At the end of our trip he had found three. And when I say that he found three what I really mean is that I very subtly guided his footsteps so that he would notice the whole shells that I had already seen. I am thankful there were some to find, it is hard to explain to a four year old boy that he must give up his quest without anything to show for it.
I am sure we have all been in that situation where we have been searching or waiting for something for hours, weeks, or even days without any luck. It is saddening. Disheartening. Even painful.
As a junior in high school on that very same beach, I remember walking up and down the shoreline wanting so badly to just find one whole sand dollar that I could take home to remind me of our trip. Every time I thought I had found one, I would turn it over to see that the birds had gotten to it first. It was irritating at first and then that irritation turned into frustration. I finally (almost jokingly) said out loud to the heavens, “God, why can’t I just find one?”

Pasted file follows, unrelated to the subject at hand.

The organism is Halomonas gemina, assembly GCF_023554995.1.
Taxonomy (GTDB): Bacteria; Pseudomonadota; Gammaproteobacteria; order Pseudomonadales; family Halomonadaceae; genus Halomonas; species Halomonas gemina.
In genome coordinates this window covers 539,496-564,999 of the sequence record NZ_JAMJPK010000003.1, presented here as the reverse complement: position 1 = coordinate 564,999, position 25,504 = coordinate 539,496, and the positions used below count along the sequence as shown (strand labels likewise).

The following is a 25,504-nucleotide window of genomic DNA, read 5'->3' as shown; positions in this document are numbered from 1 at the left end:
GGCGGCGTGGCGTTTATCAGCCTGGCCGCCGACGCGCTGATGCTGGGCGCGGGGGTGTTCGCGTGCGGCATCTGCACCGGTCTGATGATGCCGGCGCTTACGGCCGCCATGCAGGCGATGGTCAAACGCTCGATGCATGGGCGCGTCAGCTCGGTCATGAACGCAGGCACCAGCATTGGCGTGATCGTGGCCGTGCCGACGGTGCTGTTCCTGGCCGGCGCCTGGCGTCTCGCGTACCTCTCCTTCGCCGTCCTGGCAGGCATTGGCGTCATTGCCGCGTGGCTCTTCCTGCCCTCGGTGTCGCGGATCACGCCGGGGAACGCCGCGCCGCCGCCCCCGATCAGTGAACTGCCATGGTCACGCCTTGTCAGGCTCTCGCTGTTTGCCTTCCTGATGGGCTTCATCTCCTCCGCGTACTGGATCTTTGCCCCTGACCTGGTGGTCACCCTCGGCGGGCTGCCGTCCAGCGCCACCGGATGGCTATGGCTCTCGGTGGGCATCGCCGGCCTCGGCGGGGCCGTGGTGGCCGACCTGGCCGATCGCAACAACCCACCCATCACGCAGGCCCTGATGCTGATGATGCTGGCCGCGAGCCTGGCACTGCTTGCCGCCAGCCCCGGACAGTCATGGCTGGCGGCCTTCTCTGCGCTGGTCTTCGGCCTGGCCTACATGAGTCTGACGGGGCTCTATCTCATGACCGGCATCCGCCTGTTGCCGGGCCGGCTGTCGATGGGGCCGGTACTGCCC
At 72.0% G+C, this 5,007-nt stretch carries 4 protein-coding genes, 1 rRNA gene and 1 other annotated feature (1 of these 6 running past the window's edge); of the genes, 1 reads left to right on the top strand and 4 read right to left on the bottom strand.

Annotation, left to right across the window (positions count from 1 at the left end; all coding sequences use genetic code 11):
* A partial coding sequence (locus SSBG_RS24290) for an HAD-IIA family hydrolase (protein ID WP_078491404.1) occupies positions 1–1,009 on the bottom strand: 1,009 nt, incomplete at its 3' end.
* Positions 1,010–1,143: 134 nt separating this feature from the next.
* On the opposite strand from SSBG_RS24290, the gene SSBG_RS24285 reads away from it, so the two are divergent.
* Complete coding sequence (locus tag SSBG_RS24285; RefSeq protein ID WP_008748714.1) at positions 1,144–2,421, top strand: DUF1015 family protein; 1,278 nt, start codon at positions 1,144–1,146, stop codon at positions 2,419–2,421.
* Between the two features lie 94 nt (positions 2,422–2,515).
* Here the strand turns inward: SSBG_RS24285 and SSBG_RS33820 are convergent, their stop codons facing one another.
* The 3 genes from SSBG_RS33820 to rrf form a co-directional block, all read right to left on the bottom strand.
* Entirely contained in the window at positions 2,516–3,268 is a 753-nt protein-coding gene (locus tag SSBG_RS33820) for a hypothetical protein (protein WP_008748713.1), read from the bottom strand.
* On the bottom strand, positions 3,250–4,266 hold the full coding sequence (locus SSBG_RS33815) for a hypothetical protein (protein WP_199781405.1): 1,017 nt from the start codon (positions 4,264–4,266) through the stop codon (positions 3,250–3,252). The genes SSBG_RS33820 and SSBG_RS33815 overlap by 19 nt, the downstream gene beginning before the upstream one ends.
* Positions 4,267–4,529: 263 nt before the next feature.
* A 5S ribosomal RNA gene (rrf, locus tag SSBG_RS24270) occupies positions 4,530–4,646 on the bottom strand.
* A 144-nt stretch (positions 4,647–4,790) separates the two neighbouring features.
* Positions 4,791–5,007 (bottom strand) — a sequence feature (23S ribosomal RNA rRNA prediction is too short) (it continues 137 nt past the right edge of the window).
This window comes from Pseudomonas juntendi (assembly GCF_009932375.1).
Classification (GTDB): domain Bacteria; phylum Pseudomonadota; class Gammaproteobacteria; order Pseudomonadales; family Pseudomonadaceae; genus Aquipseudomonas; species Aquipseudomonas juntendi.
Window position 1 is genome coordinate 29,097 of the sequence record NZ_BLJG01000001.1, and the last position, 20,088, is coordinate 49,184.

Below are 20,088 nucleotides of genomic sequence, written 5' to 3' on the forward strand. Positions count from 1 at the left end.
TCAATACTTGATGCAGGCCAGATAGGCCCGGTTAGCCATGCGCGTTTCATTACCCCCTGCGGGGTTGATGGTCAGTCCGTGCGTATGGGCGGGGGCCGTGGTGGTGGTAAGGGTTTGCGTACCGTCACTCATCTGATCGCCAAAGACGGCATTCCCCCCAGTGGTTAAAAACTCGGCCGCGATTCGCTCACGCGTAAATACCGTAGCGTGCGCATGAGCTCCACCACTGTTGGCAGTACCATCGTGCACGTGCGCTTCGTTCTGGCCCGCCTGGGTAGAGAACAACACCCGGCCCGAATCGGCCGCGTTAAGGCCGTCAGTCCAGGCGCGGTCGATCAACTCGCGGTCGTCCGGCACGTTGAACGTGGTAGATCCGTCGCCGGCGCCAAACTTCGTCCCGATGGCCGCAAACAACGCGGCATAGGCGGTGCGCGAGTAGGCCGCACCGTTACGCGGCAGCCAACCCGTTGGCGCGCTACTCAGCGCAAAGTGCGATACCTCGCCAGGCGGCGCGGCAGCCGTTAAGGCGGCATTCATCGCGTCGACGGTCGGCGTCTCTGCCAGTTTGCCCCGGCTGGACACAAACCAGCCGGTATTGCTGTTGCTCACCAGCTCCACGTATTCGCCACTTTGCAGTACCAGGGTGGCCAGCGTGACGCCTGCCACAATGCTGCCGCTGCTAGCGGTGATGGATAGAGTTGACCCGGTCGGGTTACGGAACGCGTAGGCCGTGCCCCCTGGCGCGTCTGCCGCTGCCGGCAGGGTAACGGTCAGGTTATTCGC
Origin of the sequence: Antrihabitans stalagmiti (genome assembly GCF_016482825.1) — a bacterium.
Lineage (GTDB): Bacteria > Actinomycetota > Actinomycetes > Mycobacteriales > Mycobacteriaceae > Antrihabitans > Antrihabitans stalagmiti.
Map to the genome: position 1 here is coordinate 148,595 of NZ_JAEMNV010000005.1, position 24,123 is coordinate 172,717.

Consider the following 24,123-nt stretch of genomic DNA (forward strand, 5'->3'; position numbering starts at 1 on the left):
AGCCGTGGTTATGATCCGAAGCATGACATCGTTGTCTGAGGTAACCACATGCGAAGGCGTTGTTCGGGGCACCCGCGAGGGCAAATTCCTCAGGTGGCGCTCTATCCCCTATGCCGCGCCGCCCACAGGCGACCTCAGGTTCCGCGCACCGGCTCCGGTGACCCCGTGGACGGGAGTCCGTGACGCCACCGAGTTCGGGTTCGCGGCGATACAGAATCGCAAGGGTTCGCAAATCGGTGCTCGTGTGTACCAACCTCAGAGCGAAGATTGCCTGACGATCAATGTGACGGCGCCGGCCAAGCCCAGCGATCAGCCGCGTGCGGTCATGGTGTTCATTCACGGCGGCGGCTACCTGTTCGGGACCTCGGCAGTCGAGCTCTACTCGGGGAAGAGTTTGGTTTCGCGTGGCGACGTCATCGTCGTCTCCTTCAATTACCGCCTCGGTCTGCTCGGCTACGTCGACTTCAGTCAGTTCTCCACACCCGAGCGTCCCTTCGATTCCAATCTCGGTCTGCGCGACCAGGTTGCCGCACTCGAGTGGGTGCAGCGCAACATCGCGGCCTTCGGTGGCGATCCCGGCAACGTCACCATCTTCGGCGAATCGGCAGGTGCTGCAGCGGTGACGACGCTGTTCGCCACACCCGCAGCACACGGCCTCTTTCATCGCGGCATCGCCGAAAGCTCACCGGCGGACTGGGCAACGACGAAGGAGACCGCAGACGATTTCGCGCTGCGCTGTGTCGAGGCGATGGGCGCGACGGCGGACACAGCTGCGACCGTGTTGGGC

I am not one to say that God speaks to me audibly every day, but in that moment I could almost hear Him say to me- “I didn’t come for the whole ones, I came for the broken.”
I stopped dead in my tracks.
Uncertain of what had just happened I wondered, was that Him? Was He listening? Was He listening to me this whole time as I hopelessly walked back and forth frustrated with my lack of finding anything that met my standards?